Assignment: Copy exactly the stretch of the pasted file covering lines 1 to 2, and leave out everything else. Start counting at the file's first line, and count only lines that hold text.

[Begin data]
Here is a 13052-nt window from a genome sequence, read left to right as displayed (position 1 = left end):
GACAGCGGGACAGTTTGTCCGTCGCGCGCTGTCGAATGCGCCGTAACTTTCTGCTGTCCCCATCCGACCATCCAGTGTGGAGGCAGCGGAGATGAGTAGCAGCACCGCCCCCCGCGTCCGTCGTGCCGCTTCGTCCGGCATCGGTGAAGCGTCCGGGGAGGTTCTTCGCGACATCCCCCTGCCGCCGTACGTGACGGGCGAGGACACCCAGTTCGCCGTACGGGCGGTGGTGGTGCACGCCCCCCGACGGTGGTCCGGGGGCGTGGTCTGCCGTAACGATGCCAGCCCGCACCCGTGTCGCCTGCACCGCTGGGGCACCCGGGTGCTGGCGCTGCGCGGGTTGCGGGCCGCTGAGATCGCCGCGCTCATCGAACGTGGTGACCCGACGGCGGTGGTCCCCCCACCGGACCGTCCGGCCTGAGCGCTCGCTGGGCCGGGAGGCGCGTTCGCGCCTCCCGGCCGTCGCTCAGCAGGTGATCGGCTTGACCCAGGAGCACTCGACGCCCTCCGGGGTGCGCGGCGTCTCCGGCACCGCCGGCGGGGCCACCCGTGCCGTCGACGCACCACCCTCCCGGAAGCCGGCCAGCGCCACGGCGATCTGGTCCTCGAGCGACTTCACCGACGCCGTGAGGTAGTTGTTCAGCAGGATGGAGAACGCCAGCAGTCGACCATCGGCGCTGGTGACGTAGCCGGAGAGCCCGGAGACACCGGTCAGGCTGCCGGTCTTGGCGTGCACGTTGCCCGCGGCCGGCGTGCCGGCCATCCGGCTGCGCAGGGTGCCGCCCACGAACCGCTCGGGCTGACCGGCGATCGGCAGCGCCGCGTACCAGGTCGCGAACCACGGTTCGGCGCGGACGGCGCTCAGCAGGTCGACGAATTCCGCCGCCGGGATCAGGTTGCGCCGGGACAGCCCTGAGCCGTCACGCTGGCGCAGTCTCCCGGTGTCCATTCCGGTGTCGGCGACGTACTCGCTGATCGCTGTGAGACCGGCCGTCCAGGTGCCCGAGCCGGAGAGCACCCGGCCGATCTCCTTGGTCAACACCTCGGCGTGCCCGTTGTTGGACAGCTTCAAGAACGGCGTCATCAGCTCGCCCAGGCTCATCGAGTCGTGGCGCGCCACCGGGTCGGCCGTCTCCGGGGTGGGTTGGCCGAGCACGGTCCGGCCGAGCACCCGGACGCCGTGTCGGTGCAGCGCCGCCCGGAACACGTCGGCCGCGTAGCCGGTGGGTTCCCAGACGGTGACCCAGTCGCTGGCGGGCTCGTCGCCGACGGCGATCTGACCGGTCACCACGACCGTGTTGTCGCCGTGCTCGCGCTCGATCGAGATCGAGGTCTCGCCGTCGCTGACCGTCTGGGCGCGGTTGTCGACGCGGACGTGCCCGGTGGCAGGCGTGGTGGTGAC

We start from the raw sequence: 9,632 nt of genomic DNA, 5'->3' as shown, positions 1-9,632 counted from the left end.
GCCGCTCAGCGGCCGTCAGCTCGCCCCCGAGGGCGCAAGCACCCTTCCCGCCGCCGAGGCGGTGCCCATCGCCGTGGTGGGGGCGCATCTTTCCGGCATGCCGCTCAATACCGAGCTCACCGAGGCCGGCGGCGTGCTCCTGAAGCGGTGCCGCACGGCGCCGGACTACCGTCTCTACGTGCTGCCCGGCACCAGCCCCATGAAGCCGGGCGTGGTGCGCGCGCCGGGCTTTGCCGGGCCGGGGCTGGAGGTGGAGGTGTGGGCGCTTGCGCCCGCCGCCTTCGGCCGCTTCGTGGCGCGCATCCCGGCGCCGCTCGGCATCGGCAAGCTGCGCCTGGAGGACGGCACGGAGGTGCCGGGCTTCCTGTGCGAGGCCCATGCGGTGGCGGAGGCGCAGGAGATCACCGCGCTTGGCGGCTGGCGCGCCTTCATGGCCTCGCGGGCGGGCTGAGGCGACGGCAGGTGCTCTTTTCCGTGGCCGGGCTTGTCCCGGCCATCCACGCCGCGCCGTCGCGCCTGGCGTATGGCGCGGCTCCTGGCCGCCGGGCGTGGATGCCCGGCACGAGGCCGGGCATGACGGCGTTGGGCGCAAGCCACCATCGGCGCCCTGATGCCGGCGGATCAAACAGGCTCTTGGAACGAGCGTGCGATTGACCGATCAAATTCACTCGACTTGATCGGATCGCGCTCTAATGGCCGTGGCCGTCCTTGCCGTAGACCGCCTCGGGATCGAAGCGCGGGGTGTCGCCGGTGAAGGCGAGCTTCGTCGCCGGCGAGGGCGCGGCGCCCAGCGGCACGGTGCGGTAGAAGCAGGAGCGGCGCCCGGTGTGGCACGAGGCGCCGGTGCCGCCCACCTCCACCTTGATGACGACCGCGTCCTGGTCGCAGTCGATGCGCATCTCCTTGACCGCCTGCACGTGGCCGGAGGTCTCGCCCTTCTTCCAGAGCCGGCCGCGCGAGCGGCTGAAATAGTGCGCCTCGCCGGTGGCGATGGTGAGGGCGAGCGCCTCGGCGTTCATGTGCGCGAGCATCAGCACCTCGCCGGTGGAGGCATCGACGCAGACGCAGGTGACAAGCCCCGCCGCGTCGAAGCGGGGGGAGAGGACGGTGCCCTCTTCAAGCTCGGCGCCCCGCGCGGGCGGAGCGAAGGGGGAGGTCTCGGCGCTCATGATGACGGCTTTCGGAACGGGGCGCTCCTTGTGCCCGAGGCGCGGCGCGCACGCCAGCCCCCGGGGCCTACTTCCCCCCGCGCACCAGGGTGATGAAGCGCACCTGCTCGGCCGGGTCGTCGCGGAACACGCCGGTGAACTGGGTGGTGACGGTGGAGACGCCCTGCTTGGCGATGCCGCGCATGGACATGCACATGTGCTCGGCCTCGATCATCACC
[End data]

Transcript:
Here is a 13052-nt window from a genome sequence, read left to right as displayed (position 1 = left end):
GACAGCGGGACAGTTTGTCCGTCGCGCGCTGTCGAATGCGCCGTAACTTTCTGCTGTCCCCATCCGACCATCCAGTGTGGAGGCAGCGGAGATGAGTAGCAGCACCGCCCCCCGCGTCCGTCGTGCCGCTTCGTCCGGCATCGGTGAAGCGTCCGGGGAGGTTCTTCGCGACATCCCCCTGCCGCCGTACGTGACGGGCGAGGACACCCAGTTCGCCGTACGGGCGGTGGTGGTGCACGCCCCCCGACGGTGGTCCGGGGGCGTGGTCTGCCGTAACGATGCCAGCCCGCACCCGTGTCGCCTGCACCGCTGGGGCACCCGGGTGCTGGCGCTGCGCGGGTTGCGGGCCGCTGAGATCGCCGCGCTCATCGAACGTGGTGACCCGACGGCGGTGGTCCCCCCACCGGACCGTCCGGCCTGAGCGCTCGCTGGGCCGGGAGGCGCGTTCGCGCCTCCCGGCCGTCGCTCAGCAGGTGATCGGCTTGACCCAGGAGCACTCGACGCCCTCCGGGGTGCGCGGCGTCTCCGGCACCGCCGGCGGGGCCACCCGTGCCGTCGACGCACCACCCTCCCGGAAGCCGGCCAGCGCCACGGCGATCTGGTCCTCGAGCGACTTCACCGACGCCGTGAGGTAGTTGTTCAGCAGGATGGAGAACGCCAGCAGTCGACCATCGGCGCTGGTGACGTAGCCGGAGAGCCCGGAGACACCGGTCAGGCTGCCGGTCTTGGCGTGCACGTTGCCCGCGGCCGGCGTGCCGGCCATCCGGCTGCGCAGGGTGCCGCCCACGAACCGCTCGGGCTGACCGGCGATCGGCAGCGCCGCGTACCAGGTCGCGAACCACGGTTCGGCGCGGACGGCGCTCAGCAGGTCGACGAATTCCGCCGCCGGGATCAGGTTGCGCCGGGACAGCCCTGAGCCGTCACGCTGGCGCAGTCTCCCGGTGTCCATTCCGGTGTCGGCGACGTACTCGCTGATCGCTGTGAGACCGGCCGTCCAGGTGCCCGAGCCGGAGAGCACCCGGCCGATCTCCTTGGTCAACACCTCGGCGTGCCCGTTGTTGGACAGCTTCAAGAACGGCGTCATCAGCTCGCCCAGGCTCATCGAGTCGTGGCGCGCCACCGGGTCGGCCGTCTCCGGGGTGGGTTGGCCGAGCACGGTCCGGCCGAGCACCCGGACGCCGTGTCGGTGCAGCGCCGCCCGGAACACGTCGGCCGCGTAGCCGGTGGGTTCCCAGACGGTGACCCAGTCGCTGGCGGGCTCGTCGCCGACGGCGATCTGACCGGTCACCACGACCGTGTTGTCGCCGTGCTCGCGCTCGATCGAGATCGAGGTCTCGCCGTCGCTGACCGTCTGGGCGCGGTTGTCGACGCGGACGTGCCCGGTGGCAGGCGTGGTGGTGAC